Let’s be honest. Who could possibly better judge the quality of our code than ourselves? We wrote this code. We are the experts. We might need some tools to do our assessment, but there is a growing number of freely available tools that help us to identify quality deficits in our product.
So why should we invest in a professional code quality audit done by an independent organization? Let me give you a few reasons why I think a professional audit is a worthwhile investment.
In many cases it is much more helpful to known that something is better than or worse than something else. Usually, you want to start quality improvement by addressing the most pressing issues first. Hence, you need to be able to rank the quality deficits in your system. Tools are often limited to a particular type of quality deficit and are not able to compare them.
For example, tool A tells you that the redundancy in your system is way too high while tool B tells you that your code does not have sufficient comments. But no tool can tell you which problem is more severe in your particular setting. The benefit of a professional audit is that it compares and ranks different types of quality deficits.
Beyond the comparability of different types of quality deficits, a professional audit also allows you to compare your product to other similar products which have been audited before. The results tell you in which aspects your system does particularly well or particularly bad compared to the »standard«.
More than just Numbers
Tools give you numbers: 32% of your code is covered by clones. Within a limited range, tools can also provide a basic assessment if you feed them the right context information: more than 20% clone coverage is bad—your system is at risk!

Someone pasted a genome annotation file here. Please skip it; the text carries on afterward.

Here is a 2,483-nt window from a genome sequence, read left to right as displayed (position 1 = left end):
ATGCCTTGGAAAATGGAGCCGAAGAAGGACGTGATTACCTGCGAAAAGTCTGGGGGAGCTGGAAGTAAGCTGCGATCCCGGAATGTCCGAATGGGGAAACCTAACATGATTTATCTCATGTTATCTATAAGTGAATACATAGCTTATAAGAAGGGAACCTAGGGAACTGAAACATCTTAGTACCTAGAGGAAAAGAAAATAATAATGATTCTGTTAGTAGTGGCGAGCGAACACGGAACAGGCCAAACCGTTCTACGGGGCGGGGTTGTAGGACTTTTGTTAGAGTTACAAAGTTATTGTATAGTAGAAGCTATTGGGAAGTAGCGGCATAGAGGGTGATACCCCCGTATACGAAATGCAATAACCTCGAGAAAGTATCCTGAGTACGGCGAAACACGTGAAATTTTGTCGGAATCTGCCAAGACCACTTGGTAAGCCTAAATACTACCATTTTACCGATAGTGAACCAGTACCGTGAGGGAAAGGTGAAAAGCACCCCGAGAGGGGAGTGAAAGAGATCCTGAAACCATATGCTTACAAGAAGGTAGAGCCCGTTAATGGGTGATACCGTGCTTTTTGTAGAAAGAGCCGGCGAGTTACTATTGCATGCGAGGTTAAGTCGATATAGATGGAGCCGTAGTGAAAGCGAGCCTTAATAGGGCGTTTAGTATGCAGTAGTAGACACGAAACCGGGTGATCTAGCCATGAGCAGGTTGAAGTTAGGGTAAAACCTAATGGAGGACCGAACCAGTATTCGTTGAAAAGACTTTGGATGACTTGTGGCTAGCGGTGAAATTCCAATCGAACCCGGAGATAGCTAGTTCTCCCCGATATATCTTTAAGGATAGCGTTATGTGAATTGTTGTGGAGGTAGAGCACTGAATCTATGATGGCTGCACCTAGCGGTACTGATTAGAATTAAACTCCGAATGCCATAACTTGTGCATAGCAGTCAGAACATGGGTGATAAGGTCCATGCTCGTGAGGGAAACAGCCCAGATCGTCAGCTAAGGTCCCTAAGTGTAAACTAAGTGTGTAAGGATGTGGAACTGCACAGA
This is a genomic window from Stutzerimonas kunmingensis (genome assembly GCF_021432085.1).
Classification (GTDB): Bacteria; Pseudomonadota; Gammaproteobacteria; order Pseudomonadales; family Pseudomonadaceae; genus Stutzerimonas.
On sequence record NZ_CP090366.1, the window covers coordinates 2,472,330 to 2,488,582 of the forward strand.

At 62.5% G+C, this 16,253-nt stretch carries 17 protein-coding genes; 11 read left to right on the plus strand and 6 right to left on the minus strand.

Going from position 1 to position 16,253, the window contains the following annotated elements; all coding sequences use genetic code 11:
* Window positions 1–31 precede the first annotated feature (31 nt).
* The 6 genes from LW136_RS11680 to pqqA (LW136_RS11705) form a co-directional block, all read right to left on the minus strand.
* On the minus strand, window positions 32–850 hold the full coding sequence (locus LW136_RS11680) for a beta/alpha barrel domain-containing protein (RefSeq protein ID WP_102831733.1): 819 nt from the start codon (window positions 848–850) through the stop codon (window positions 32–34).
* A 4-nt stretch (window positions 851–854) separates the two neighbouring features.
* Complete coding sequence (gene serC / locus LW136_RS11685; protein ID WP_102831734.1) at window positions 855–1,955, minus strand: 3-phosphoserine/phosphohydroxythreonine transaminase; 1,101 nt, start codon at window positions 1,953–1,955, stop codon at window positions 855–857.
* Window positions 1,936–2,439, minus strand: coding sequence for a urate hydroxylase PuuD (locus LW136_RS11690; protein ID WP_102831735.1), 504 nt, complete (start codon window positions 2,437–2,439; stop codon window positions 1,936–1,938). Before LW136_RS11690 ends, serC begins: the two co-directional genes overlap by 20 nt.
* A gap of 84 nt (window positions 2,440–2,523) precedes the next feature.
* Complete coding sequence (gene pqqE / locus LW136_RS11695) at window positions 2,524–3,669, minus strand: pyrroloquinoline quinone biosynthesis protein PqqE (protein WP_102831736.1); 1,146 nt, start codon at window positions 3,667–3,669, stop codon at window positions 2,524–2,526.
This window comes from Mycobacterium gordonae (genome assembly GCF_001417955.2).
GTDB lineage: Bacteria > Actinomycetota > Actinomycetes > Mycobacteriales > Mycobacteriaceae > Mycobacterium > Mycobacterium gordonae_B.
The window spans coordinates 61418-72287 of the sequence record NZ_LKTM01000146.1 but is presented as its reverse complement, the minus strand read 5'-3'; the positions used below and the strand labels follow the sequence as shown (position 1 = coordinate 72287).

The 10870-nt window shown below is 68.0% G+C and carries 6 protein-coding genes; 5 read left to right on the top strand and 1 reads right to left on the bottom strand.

However, you will never be able to provide all context information to the tool and, consequently, any more detailed assessment requires a human expert: Is the code maintained by hand or generated? Does the code contain similar branches managed by a version control system? Are parts of the code no longer maintained? Are there architectural reasons for the clones? All too often, manual analysis adds important information and leads to a much more valuable assessment than pure numbers.
Self-assessment is always subjective by nature. An outside perspective gives you an objective assessment of your product’s quality. Again, being able to put the results into a larger context and compare them to the results of other systems leads to more a detailed and objective assessment. In addition, a professional audit is based on a comprehensive list of known quality deficits. A subjective assessment is often limited to quality problems that the available tools are able to identify.
Any tool-based measurement can never capture all the factors that are relevant when you have to read, understand, and change code. And, after all, making that as easy as possible is one of the primary reasons for having high-quality code.
In addition to automatic analyses, a professional audit includes manual reviews of selected files by two experts. These manual reviews help to identify quality deficits not captured by tools. These include the choice of identifiers, the quality of comments, architectural problems, and many more. The reviews give you a detailed and realistic assessment of the code’s quality beyond what tools can check.
These are some of the benefits of a professional code quality audit compared to a tool-driven self-assessment. If you want to know the true state of your product’s quality, there is no way around a professional quality audit.
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